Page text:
Camping for Everyone: Technology Enthusiasts and Smartphone Owners

June 29, 2010
Filed under: Camping Tags:
An indispensable camping tool? It could be!

An indispensable camping tool?
Photo by: Yasin Öztürk (Stock Exchange)

Greetings from AllCampgrounds!

You know, while writing for this blog I’ve made my fair share of jokes about the free wireless internet trend at camp grounds everywhere you look – but this time, I’m going to “flip the script” and talk about how you can use your smartphone to enhance your camping experience.

No fooling; while I still don’t think it’s quite as fun to bring a laptop on a camping trip, I recently became the owner of a fancy mobile phone that seems like it can do just about anything.

And since free WiFi is the norm in so many natural spaces nowadays, including RV parks and campgrounds, KOA sites, and even state parks, your super phone can help you do some great things even out in the wilderness.

Your Modern Cell Phone as Camping “Multitool”

Now, let me preface my remarks by saying this isn’t an endorsement of one phone over another; any phone with “apps” will serve for the advice here. This is AllCampgrounds, not AllCellphones, so I’ll stay neutral on the spirited debate over which platform or similar application is better. Instead, I’d like to give you a few starting points; things to look for next time you pull up your smartphone’s “market” feature and hunt for cool new things to download. Plenty of apps are useful for campers, particularly in the backcountry.

Mapping and GPS tools: Many next-gen smartphones come with built-in GPS, mapping, and navigational features. You can use these to get around in the backcountry a little more reliably than the ol’ “moss on a tree” method, and go a bit further from civilization with fewer worries. If that doesn’t appeal to you, some phones can even approximate a compass, or even help you plot a course by the stars.

Weather and trail conditions: Weather can turn on a dime, and sudden changes in conditions can lead to rockslides, snow-ins, and floods that might make trails and remote roads impassable. Even if you don’t plan on doing anything more strenuous than some tasty outdoor grilling, checking the weather before making plans for the day can save a lot of time. In a public park? You can keep in contact with the ranger station website for the latest up-to-date news, animal sightings, and trail info.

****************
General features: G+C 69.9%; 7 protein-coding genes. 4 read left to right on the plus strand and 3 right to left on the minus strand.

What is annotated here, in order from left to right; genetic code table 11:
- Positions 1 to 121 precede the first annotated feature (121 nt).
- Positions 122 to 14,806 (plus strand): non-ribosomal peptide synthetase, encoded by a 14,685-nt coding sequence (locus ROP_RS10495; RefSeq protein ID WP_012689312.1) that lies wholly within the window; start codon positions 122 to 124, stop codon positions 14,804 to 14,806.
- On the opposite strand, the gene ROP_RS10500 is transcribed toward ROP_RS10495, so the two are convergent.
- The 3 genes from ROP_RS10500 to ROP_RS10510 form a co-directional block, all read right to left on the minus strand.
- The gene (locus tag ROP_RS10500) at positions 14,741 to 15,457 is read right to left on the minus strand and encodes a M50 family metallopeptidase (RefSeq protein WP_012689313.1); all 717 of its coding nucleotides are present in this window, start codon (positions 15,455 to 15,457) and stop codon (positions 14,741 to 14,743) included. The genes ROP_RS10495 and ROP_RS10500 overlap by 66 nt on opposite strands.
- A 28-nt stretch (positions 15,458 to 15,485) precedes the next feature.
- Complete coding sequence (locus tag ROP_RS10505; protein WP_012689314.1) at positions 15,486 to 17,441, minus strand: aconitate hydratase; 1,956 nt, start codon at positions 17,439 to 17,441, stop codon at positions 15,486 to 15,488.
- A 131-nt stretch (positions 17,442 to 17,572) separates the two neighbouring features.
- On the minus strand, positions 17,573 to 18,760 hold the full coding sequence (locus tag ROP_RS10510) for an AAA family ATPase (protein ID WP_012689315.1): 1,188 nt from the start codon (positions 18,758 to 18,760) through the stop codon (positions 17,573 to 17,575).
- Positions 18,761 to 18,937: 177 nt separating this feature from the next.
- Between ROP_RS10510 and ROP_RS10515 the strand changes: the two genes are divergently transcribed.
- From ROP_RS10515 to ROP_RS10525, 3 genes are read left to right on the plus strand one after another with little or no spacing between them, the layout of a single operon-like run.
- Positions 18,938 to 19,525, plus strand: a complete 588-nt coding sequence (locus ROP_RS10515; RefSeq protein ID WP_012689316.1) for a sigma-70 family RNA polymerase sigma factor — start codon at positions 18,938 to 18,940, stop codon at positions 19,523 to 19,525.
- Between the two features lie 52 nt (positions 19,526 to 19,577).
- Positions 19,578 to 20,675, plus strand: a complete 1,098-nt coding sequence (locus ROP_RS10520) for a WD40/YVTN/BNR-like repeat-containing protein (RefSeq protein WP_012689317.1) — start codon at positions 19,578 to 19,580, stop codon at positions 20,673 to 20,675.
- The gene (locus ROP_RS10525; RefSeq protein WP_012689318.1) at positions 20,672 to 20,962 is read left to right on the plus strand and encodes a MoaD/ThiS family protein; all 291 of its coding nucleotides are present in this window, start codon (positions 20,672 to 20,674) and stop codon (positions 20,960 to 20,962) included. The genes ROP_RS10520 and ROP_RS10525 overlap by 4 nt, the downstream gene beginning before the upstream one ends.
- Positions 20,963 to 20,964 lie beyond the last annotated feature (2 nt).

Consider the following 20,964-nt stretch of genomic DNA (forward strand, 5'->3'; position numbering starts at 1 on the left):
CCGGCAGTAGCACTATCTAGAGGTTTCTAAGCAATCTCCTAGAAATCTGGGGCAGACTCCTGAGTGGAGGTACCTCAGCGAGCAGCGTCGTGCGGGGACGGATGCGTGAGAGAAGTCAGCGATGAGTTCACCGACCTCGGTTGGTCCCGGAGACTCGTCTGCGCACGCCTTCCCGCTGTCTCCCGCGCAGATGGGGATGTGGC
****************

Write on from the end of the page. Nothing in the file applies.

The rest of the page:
Getting in touch with nature: Not so long ago when we talked about bird watching, I emphasized how important it is to have a good field guide to birds so you can identify your finds. A printed guide is always useful, but if your signal is strong, you can substitute a smartphone app – though I wouldn’t trust today’s smartphone cameras to take really good nature shots (that’s just me). Taking this a little further, you can find out about trees, plants, animals and natural habitats when you see them.

Trip planning and budgeting: Discount camping clubs are growing, especially when it comes to RV camping parks. Some of these clubs have already developed their own smartphone apps. These programs can not only help you get from point A to point B conveniently, they can also tell you where to find discount camping at every stop along the way. Not all RV camp grounds are cost-effective, so this is a great way to stretch your dollar further while still enjoying everything the RV life has to offer.

Keeping Your Smartphone Alive and Well on the Trail

Naturally, you’ll have to make a few allowances for your trusty companion when you’re out in nature. A weatherproof case or belt holster is a good start. Also be sure to bring at least one backup battery, and if you expect harsh weather or backcountry conditions, be sure the batteries are packed dry and tight to avoid damage. Last, but not least, always have a “plan B”: your signal can cut out at any time, even using an external signal booster. A smartphone is a great tool, like any tool you might bring to the wild – but there’s no substitute for knowledge and experience when the unexpected happens!

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